After trying various different modifications to the Tic T500, we found that we could reduce or eliminate the resets and skipped steps by adding extra capacitors near one of the driver’s VIN (motor voltage input) pins. We subsequently revised the PCB to include footprints for those additional capacitors, and that seems to have solved the problem. The left picture below shows the original PCB with a capacitor we added while tracking down this problem, and the right picture shows the new revision with that capacitor added in a classier way:
This picture indicates where all the VIN capacitors and pins are on all three boards:
Surprisingly, the new capacitor on the top side of the board (indicated by the dashed outline) actually seems to be much more effective, which is unfortunate, because it limits how big of a heat sink you can add there. Even though it is basically in the same place as the one visible on the bottom side on the board, the top-side capacitor alone was enough to prevent the resetting and skipping in our tests, while the bottom-side one alone did not.
One reason we designed our basic MP6500 carrier first was to make sure we had a good understanding of the driver before designing it into more complicated products, so it was more than a little frustrating when the same basic layout that worked on the carrier didn’t work on the Tic. Initially, we assumed the difference was due to the MP6500 carrier having a 4-layer PCB compared to two layers on the Tic T500, which generally lets everything be better connected, and that could still be a big part of the answer. However, while making the comparison image above, we realized the MP6500 IC is actually rotated 180° on the carrier compared to the Tics (the text on the IC is upside down on the carrier and right side up on the Tics). So the two 0.1 μF capacitors on the carrier are closer to the “bottom” of the chip, while the two on the original Tic are closer to the “top”. If the chip is sensitive to a lack of capacitance near the bottom VIN pin, maybe that helps explain the behavior we saw!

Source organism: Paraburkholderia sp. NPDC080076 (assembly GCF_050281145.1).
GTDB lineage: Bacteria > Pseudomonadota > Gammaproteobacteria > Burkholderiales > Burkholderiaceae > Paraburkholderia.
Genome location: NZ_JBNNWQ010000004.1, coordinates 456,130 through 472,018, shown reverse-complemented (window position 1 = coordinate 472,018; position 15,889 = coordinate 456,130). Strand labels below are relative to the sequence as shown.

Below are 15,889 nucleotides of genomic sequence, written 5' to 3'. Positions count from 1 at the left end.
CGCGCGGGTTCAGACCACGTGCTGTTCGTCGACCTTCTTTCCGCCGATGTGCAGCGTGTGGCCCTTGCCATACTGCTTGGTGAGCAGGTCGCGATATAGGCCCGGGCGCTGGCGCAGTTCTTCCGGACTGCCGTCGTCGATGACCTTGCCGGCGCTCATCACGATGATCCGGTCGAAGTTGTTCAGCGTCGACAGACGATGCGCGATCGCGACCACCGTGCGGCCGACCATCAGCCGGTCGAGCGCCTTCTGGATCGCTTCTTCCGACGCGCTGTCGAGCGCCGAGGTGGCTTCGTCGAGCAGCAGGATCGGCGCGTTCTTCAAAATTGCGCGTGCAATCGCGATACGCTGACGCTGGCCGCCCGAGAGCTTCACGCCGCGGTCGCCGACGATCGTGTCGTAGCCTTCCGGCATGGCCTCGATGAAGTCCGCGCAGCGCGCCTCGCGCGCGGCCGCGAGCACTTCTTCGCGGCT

Even though we expect it to be somewhat rare for customers to encounter this problem on the Tic T500 (to my knowledge, we have only heard of two cases), we want to make sure our products represent our best work, so we’ve pulled all our stock of the original boards (tic03a), and we’re offering free replacements for any that have already been sold. If you bought a Tic T500 from us directly, we will be emailing you to let you know how to replace it with an updated board (tic03b), or you can just contact us directly for a replacement. We will also be working with our distributors to get them replacement units for any customers that got the original Tic T500.